Only For You – Hannah Howell

Saxan Honey Todd was startled awake by her own cries. She shivered as she sat up, the cool air in her bedchambers rapidly drying the sweat soaking her chemise. Fear was an acrid burning in the back of her throat. The images that had tormented her into waking up still haunted her. She lay back down, huddling beneath her blankets, and struggled to convince herself that it was only a dream. It was hard to shake the feeling that she had just foreseen her twin brother Pitney’s death. The image of his murderer was so clear it was as if he stood by her bedside, his dark features twisted into a triumphant smile as her brother’s blood dripped slowly from his hands. She doubted she would ever forget that face with its dark beauty only faintly marred by a small scar near his left eye, his eyes as dark and cold as a grave. “ ’Tis but a dream,” she whispered, burying her face in her pillows as she fought to banish the image of the dark man. Sighing with resignation after a few moments, Saxan finally accepted that the dream had ended her chances for a good night’s sleep. She turned onto her back to stare up at the ceiling. The worst of her fear had passed, but a lingering unease had settled itself firmly in her heart. “I pray you are safe, Pitney,” she said aloud, slowly clenching her hands. “But if this dream proves to be a prophecy and not just some vision born of my concern for you, your spirit can seek its rest without hesitation. I swear upon all the Todds who have gone before us that, if you are murdered, your killer will not live out the year.

I myself will cut the villain’s black heart from his body.” ONE Banners fluttered noisily in the cool spring breeze. Botolf Corwine Lavington muttered a curse as he pushed aside a stray lock of raven hair, but his dark gaze never faltered from the crowd. The knights’ shields and colors were well displayed outside each tent. None of them were the ones he sought, but he was not surprised. His enemy had become increasingly secretive. The Earl of Caindale and his guests began to seek the seats from which they would view the tourney. Ladies laughed, flirted, and gifted their chosen champion with some favor to carry into the mock battle. Botolf knew he would have to join them soon. As the Baron of Merewood and the new Earl of Regenford he was expected to take his full part in the tourney.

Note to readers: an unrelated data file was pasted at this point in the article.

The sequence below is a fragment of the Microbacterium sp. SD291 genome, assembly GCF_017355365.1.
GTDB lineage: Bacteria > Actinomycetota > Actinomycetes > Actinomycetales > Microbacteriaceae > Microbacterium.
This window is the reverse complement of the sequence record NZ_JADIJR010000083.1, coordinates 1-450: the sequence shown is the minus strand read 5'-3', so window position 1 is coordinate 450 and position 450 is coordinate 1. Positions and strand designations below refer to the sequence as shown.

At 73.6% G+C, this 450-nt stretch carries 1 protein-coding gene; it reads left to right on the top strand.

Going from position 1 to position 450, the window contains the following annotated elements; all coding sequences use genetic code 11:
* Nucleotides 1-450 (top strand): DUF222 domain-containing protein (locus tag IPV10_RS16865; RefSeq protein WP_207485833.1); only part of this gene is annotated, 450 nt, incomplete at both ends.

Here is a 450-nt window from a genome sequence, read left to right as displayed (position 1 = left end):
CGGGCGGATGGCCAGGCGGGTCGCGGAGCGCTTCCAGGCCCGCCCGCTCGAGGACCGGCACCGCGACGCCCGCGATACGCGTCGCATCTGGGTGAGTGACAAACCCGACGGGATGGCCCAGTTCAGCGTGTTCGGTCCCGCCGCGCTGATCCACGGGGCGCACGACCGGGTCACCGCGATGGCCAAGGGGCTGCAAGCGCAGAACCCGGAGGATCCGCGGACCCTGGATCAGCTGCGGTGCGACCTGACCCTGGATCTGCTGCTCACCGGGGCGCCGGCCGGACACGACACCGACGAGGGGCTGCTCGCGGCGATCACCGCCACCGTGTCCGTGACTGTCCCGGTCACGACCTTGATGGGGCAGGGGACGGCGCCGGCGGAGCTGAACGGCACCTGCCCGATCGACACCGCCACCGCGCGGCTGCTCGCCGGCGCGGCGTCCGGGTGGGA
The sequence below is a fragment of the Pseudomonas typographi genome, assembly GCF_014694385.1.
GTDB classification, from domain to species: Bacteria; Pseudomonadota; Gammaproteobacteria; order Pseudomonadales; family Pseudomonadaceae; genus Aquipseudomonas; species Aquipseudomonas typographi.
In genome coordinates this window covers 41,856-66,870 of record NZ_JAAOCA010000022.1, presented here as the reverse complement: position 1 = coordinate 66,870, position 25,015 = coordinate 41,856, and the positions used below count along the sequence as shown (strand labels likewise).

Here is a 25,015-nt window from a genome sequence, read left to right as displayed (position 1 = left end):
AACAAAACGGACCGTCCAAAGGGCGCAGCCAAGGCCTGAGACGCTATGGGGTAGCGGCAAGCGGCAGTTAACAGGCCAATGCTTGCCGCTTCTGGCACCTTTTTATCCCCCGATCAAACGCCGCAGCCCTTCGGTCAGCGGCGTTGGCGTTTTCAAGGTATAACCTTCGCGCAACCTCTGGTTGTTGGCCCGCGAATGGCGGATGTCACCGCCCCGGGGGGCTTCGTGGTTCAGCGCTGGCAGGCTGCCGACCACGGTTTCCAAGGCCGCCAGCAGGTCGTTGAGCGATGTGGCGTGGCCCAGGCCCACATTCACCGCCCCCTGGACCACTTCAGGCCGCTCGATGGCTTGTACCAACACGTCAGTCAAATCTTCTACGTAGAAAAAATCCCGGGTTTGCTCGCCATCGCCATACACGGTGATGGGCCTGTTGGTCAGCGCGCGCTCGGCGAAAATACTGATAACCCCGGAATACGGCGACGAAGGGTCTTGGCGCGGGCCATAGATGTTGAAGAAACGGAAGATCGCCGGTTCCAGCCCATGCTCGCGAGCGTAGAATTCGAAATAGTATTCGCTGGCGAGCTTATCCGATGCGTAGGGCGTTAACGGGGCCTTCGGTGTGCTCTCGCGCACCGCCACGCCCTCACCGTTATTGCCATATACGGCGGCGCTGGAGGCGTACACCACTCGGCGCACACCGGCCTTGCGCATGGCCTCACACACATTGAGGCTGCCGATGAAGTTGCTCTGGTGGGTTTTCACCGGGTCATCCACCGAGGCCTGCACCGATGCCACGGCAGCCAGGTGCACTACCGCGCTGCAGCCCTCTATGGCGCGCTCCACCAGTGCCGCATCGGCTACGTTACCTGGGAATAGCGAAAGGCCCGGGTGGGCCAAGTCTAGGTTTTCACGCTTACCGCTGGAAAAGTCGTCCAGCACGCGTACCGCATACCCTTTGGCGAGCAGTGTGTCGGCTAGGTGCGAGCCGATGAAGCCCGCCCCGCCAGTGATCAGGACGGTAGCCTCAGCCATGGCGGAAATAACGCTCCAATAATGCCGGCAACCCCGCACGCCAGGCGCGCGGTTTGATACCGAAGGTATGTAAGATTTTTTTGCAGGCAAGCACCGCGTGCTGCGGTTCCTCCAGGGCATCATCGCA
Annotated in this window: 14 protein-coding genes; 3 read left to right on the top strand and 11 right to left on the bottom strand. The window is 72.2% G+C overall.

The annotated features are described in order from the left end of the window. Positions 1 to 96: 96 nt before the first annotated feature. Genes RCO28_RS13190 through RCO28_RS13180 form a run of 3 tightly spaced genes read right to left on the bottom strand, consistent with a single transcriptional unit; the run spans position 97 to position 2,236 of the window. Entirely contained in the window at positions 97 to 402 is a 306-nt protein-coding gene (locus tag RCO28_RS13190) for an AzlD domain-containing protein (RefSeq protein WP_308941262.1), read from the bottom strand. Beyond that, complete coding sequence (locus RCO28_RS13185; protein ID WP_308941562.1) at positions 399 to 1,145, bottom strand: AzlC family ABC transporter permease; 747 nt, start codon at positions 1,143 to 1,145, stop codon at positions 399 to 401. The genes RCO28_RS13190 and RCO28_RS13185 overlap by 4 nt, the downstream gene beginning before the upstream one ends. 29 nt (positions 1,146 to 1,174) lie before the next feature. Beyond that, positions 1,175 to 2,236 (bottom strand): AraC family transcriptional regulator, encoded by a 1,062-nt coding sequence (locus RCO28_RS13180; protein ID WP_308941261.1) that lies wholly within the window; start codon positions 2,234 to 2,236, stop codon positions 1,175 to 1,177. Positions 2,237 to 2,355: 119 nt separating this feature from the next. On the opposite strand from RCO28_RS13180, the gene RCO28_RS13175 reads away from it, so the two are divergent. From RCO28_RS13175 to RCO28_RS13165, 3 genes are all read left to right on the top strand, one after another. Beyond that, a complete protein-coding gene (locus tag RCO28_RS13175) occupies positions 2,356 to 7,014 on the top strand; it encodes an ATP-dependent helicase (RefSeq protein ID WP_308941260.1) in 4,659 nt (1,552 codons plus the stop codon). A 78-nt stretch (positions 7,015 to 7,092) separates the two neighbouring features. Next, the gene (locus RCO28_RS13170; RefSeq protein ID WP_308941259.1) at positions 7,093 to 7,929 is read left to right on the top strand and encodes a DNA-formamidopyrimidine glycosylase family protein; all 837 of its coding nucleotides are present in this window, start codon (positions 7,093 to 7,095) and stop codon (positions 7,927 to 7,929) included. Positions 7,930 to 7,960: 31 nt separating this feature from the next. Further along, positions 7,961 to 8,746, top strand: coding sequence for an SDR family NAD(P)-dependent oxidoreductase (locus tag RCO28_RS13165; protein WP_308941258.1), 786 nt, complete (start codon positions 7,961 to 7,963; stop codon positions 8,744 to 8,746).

For a moment longer he stood before his tent watching all the activity with narrowed eyes. On his orders, his vassals and close friends, Sir Roger Vane and Sir Wesley DesRoches, also kept a close vigil upon the milling, cheerful crowd. Somewhere amongst the brightly clothed revelers was a person with murder in his heart. Botolf knew the gay confusion of such an event would aid an assassin. “Be careful, Botolf.” Turning his head, Botolf smiled briefly at his petite mother, Lady Mary. “I will be. I always am. Go find your seat, Mother. Do not fear for me.

” Lady Mary sighed. “Do men never change? Thrice has an attempt been made upon your life, yet you tell me not to worry.” “And thrice the attempt has failed.” “Aye, but once, the last time, success came too near for my liking. This evil from an unknown—” “We both know who means to see me dead.” He fought down his fury when he saw how his mother paled. “I cannot believe it,” she said weakly. “Cecil is your brother.” “My half-brother.” “You share blood, a father’s blood.

” “We also share the day, the month, the year, the hour, and even the moment of our birth. It matters not. We both know ’tis Cecil who hunts me.” He lightly touched his mother’s still-smooth cheek. “Go. Enjoy the celebration. I will be safe. We will not talk upon this again. It only brings you pain.” “She does not wish to accept the truth,” Sir Roger said quietly after Lady Mary had left, his blue eyes revealing his sympathy for the woman.